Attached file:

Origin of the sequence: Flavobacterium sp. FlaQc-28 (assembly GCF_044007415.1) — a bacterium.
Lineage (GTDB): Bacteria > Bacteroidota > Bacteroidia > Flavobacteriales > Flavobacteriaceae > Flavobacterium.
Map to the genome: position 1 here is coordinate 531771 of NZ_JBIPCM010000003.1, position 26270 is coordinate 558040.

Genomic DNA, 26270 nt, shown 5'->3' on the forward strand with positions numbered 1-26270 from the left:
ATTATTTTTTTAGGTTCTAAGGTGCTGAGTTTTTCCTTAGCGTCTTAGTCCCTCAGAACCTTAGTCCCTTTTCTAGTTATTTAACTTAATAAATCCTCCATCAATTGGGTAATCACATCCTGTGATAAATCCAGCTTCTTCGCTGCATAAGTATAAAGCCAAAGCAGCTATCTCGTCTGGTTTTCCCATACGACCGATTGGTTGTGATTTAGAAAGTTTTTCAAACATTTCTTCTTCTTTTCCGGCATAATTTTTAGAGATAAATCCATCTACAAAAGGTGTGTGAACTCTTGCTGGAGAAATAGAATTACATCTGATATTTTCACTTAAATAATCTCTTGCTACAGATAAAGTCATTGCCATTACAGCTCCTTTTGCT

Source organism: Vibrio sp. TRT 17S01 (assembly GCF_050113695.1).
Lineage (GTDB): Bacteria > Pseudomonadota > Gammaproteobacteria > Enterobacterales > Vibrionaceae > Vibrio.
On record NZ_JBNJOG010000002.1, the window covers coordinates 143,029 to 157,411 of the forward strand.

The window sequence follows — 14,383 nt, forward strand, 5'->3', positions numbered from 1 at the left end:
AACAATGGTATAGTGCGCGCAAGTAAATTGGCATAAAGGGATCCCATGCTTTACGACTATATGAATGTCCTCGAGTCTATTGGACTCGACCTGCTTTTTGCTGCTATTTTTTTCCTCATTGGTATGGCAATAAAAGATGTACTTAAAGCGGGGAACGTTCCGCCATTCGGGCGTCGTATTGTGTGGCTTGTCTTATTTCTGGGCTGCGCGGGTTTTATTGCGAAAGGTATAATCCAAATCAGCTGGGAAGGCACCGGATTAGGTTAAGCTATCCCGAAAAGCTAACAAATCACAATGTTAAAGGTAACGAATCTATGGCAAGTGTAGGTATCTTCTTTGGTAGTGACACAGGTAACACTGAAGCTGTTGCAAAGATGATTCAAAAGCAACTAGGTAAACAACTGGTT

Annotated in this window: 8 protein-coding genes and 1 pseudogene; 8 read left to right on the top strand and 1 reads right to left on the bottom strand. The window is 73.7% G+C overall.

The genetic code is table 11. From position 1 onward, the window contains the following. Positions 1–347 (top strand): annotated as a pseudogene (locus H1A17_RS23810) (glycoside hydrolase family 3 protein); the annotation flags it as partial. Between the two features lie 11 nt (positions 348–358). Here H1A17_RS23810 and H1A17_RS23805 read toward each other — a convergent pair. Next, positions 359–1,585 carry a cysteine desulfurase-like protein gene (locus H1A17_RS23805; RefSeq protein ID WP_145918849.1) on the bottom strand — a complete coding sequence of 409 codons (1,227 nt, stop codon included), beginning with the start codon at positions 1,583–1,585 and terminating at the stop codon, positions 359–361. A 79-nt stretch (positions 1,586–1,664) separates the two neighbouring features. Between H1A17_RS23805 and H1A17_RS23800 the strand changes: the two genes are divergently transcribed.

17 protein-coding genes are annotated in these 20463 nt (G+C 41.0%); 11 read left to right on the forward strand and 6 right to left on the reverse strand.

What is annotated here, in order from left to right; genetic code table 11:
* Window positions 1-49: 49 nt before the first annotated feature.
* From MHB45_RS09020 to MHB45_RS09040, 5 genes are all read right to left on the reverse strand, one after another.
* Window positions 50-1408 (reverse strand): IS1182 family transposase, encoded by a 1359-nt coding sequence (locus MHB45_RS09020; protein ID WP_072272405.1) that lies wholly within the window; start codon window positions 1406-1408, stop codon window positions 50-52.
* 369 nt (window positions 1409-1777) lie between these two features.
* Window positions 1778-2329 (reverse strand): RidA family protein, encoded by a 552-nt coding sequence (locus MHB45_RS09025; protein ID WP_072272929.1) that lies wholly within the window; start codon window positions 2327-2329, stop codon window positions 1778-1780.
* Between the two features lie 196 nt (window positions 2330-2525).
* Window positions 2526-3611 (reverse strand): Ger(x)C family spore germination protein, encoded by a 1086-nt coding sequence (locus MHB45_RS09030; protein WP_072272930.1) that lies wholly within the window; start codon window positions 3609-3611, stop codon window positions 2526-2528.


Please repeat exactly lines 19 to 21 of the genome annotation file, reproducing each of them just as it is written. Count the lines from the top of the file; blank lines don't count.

* Window positions 1778-2329 (reverse strand): RidA family protein, encoded by a 552-nt coding sequence (locus MHB45_RS09025; protein ID WP_072272929.1) that lies wholly within the window; start codon window positions 2327-2329, stop codon window positions 1778-1780.
* Between the two features lie 196 nt (window positions 2330-2525).
* Window positions 2526-3611 (reverse strand): Ger(x)C family spore germination protein, encoded by a 1086-nt coding sequence (locus MHB45_RS09030; protein WP_072272930.1) that lies wholly within the window; start codon window positions 3609-3611, stop codon window positions 2526-2528.